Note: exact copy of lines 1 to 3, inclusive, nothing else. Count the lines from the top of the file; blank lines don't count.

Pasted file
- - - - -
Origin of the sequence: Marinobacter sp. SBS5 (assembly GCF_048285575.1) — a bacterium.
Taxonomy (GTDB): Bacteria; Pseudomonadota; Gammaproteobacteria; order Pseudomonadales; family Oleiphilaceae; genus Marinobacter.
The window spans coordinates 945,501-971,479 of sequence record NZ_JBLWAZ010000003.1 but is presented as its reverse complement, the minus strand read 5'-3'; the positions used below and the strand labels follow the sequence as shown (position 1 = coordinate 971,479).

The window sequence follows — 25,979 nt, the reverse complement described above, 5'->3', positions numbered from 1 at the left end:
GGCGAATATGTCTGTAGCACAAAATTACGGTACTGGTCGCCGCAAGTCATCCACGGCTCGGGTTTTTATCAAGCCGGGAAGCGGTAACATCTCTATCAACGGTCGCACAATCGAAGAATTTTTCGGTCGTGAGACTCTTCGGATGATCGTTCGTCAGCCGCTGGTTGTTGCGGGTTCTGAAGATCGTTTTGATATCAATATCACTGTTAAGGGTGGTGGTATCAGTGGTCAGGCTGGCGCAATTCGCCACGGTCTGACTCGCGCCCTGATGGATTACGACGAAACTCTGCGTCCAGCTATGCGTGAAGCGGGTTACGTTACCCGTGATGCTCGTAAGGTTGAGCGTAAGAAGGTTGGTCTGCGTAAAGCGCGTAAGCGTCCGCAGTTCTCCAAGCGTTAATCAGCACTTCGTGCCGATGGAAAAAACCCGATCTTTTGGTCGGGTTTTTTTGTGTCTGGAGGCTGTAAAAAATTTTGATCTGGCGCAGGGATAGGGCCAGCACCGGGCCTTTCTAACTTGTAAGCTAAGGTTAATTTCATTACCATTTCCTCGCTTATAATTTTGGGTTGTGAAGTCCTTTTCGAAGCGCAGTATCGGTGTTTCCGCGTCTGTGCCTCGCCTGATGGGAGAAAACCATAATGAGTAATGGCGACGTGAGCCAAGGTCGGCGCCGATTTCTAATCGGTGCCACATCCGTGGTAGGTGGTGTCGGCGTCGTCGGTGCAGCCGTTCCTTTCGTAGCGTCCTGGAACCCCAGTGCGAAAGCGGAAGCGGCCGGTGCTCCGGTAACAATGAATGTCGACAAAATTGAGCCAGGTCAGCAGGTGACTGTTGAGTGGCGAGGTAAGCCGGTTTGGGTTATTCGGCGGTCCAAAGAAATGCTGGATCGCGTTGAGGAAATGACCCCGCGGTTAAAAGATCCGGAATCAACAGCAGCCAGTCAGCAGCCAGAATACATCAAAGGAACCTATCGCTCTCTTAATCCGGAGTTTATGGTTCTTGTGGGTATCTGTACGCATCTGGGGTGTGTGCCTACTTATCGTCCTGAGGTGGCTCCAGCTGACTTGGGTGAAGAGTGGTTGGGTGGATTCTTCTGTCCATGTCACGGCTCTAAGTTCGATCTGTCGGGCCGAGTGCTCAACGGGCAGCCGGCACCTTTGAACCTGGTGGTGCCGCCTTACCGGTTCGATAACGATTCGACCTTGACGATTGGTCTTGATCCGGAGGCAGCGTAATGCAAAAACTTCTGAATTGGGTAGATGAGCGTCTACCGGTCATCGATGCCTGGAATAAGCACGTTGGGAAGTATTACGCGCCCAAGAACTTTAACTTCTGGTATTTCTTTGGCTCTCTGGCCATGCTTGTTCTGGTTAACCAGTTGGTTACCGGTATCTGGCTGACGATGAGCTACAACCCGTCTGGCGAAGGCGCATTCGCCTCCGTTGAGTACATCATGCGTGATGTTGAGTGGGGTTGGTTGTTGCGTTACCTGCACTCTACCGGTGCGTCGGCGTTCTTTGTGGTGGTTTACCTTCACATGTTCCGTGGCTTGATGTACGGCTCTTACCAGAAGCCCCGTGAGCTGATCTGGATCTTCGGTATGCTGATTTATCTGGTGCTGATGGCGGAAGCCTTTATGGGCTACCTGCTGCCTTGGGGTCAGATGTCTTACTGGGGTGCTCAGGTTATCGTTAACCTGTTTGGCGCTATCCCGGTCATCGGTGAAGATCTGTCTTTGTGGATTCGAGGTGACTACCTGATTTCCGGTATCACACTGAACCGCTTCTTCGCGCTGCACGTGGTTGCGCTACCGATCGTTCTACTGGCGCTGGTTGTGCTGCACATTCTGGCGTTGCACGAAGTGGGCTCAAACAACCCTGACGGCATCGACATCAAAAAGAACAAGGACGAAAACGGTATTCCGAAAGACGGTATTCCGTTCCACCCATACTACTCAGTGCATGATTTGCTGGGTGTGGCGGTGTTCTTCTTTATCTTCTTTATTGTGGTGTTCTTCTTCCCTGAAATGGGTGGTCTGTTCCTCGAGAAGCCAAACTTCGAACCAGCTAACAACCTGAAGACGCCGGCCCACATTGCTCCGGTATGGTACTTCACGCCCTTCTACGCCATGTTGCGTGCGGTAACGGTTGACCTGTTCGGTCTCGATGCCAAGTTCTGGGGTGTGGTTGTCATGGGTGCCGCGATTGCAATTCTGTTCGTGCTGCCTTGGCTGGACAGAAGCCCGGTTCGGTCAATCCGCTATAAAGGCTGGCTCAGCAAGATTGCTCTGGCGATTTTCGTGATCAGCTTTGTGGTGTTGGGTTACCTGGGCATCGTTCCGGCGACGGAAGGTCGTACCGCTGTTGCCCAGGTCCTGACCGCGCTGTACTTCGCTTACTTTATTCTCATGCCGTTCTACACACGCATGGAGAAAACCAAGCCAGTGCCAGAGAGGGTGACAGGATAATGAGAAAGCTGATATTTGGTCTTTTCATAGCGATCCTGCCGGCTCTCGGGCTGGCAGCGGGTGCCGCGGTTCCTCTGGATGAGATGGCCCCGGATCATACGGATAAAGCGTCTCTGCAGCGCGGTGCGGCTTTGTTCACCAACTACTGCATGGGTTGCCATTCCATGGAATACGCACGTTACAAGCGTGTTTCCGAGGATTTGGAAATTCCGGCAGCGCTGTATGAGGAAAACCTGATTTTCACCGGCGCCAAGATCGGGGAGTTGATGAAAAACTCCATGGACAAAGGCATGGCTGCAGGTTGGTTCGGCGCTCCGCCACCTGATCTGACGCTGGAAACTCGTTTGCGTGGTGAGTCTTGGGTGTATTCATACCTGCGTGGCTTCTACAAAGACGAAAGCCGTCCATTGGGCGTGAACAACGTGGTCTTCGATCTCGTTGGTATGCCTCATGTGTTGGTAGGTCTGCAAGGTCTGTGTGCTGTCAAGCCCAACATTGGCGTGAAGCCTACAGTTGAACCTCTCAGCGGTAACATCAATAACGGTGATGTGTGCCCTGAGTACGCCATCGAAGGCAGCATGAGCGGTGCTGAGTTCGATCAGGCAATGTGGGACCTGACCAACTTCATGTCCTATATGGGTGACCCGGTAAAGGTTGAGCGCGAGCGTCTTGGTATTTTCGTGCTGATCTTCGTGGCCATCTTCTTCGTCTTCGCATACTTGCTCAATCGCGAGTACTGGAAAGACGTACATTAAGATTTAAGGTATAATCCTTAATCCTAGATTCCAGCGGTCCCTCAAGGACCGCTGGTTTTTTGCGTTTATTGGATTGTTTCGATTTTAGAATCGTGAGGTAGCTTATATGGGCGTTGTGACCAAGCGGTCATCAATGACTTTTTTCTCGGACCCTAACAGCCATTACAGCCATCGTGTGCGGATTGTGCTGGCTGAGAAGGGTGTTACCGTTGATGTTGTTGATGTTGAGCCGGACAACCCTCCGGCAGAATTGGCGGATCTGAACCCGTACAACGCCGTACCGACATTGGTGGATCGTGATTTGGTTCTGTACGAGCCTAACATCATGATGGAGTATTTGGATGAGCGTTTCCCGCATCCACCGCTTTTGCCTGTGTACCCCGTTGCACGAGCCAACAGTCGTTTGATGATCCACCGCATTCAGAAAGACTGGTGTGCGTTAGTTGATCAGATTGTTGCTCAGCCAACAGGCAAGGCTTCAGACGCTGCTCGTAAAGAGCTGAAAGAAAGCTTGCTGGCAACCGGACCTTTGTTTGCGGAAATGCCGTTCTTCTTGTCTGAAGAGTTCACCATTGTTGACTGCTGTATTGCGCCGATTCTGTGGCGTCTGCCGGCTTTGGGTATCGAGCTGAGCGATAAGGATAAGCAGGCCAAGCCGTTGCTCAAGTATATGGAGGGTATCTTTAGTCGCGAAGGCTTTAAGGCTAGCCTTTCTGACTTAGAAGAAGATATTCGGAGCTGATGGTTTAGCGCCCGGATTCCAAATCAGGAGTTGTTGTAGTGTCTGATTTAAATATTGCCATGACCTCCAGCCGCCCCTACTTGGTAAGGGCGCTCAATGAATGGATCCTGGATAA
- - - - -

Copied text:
Origin of the sequence: Marinobacter sp. SBS5 (assembly GCF_048285575.1) — a bacterium.
Taxonomy (GTDB): Bacteria; Pseudomonadota; Gammaproteobacteria; order Pseudomonadales; family Oleiphilaceae; genus Marinobacter.
The window spans coordinates 945,501-971,479 of sequence record NZ_JBLWAZ010000003.1 but is presented as its reverse complement, the minus strand read 5'-3'; the positions used below and the strand labels follow the sequence as shown (position 1 = coordinate 971,479).